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Chapter: Modern Pharmacology with Clinical Applications: Opioid and Nonopioid Analgesics

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Opioid Analgesics: Opioid Antagonists

Naloxone and naltrexone are pure opioid antagonists synthesized by relatively minor changes in the morphine structure.

Opioid Antagonists

Naloxone and naltrexone are pure opioid antagonists synthesized by relatively minor changes in the morphine structure. Alteration of the substituent on the piperidine nitrogen from a methyl group to a longer side chain changes the drug from an agonist to an antagonist.

Opioid antagonists bind to the opioid receptor with high affinity and have low efficacy. The pure antagonists block the effects of opioids at all opioid receptors. However, as previously discussed, the dose required for naloxone blockade of the μ-receptor versus the - opioid receptor is several times as much. All opioid an-tagonists will precipitate withdrawal in opioid-depend-ent patients.

Naloxone

Because of its fast onset (minutes), naloxone (Narcan) administered IV is used most frequently for the rever-sal of opioid overdose. However, it fails to block some side effects of the opioids that are mediated by the - receptor, such as hallucinations. The rapid offset of naloxone makes it necessary to administer the drug re-peatedly until the opioid agonist has cleared the system to prevent relapse into overdose. The half-life of nalox-one in plasma is 1 hour. It is rapidly metabolized viaglucuronidation in the liver and cleared by the kidney. Naloxone given orally has a large first-pass effect, which reduces its potency significantly. Often an overshoot will follow the administration of naloxone for overdose. The heart rate and blood pressure of the patient may rise significantly. The overshoot is thought to be due to precipitation of acute withdrawal signs by naloxone. Given alone to nonaddicts, naloxone produces no phar-macological effects.

Naloxone is approved for use in neonates to reverse respiratory depression induced by maternal opioid use. In addition, naloxone has been used to improve circula-tion in patients in shock, an effect related to blockade of endogenous opioids. Other experimental and less well documented uses for naloxone include reversal of coma in alcohol overdose, appetite suppression, and allevia-tion of dementia from schizophrenia. Side effects of naloxone are minor

Naltrexone

Naltrexone (Trexan) is three to five times as potent as naloxone and has a duration of action of 24 to 72 hours, depending on the dose. It is used orally in the treatment of opioid abstinence. Naltrexone exhibits a large first-pass effect in the liver. However, the major metabolite, 6- β-naltrexol, is also a pure opioid antagonist and con-tributes to the potency and duration of action of nal-trexone. Administration of naltrexone orally blocks the subjective effects of abused opioids and is used to de-crease the craving for opioids in highly motivated re-covering addicts. However, high doses of the opioids can overcome the naltrexone blockade and lead to seizures or respiratory depression and death. In addi-tion, it has been reported recently that naltrexone can reduce the craving for alcohol in alcoholic patients. Naltrexone also has been used with success in treating apneic episodes in children, an effect hypothesized to be due to blockade of -endorphin–induced respiratory depression.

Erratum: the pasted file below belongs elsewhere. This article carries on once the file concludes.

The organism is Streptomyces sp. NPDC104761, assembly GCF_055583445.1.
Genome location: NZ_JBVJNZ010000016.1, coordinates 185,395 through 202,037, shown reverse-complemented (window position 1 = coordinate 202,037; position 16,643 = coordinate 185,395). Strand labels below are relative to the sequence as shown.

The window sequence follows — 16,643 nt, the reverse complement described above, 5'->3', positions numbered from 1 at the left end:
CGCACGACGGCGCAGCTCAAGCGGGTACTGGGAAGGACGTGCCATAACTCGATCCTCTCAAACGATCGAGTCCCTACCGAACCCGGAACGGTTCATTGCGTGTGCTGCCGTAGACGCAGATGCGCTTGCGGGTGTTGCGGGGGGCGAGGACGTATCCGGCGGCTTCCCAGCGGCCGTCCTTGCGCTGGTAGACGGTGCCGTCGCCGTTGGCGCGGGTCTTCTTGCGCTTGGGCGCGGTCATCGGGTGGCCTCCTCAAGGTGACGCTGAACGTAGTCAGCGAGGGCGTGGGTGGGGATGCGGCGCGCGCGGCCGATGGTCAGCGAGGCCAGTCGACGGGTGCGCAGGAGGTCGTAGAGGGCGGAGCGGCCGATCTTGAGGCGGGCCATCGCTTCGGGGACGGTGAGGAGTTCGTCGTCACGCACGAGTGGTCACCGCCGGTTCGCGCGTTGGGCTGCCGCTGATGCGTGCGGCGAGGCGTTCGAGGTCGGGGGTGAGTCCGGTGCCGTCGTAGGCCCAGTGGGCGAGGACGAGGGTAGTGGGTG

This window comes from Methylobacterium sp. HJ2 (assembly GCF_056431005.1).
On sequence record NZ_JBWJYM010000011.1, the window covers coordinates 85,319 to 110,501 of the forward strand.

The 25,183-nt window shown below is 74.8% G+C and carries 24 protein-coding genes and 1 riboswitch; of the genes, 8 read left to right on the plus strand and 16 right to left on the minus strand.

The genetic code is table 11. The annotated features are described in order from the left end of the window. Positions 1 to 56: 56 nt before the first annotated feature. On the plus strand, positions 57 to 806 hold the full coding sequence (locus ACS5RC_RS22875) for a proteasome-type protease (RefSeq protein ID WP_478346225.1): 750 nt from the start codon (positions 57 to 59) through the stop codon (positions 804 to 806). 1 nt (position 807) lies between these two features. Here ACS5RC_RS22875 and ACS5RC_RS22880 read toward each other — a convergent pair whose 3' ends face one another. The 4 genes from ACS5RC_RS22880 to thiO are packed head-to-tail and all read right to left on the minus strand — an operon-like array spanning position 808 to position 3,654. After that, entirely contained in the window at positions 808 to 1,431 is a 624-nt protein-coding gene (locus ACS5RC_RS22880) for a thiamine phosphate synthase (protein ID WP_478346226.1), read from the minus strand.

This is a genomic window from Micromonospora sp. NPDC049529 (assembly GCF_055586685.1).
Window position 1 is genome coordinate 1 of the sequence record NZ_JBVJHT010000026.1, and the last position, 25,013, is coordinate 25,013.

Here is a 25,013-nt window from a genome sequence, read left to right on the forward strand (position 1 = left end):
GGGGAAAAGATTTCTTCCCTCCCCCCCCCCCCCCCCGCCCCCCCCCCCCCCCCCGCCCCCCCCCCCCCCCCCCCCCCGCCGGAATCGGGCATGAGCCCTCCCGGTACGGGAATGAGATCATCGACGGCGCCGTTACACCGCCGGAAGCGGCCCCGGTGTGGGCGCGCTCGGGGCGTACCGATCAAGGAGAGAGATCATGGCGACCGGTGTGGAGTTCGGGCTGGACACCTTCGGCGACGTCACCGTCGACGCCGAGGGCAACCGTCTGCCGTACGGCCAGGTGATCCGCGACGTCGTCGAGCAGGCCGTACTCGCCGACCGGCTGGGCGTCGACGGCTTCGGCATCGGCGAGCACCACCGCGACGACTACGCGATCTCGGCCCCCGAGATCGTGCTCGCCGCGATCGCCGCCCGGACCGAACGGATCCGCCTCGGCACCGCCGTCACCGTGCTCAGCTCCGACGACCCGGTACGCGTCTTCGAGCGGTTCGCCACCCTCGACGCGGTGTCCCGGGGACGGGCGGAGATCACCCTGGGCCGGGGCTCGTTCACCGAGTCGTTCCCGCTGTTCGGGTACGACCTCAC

Naltrexone can induce hepatotoxicity at doses only five times the therapeutic dose and should be used with care in patients with poor hepatic function or liver dam-age. Side effects of the use of naltrexone are more fre-quently observed than following naloxone administra-tion. Such side effects include headache, difficulty sleeping, lethargy, increased blood pressure, nausea, sneezing, delayed ejaculation, blurred vision, and in-creased appetite.

Nalmefene

Nalmefene (Revex) is a long-acting injectable pure opi-oid antagonist recently introduced in the United States. It binds all opioid receptors and reverses the effects of opioid agonists at those receptors. The onset of action is2 minutes after IV administration. Hepatic metabolism is slow and occurs via glucuronide conjugation to inac-tive metabolites. Its half-life of 11 hours is about 5 times that of naloxone. Indications include use in postopera-tive settings to reverse respiratory depression and in opioid overdose. Due to the long duration of action of nalmefene, however, naloxone may be preferred for treatment of overdose because it produces a shorter du-ration of withdrawal effects.

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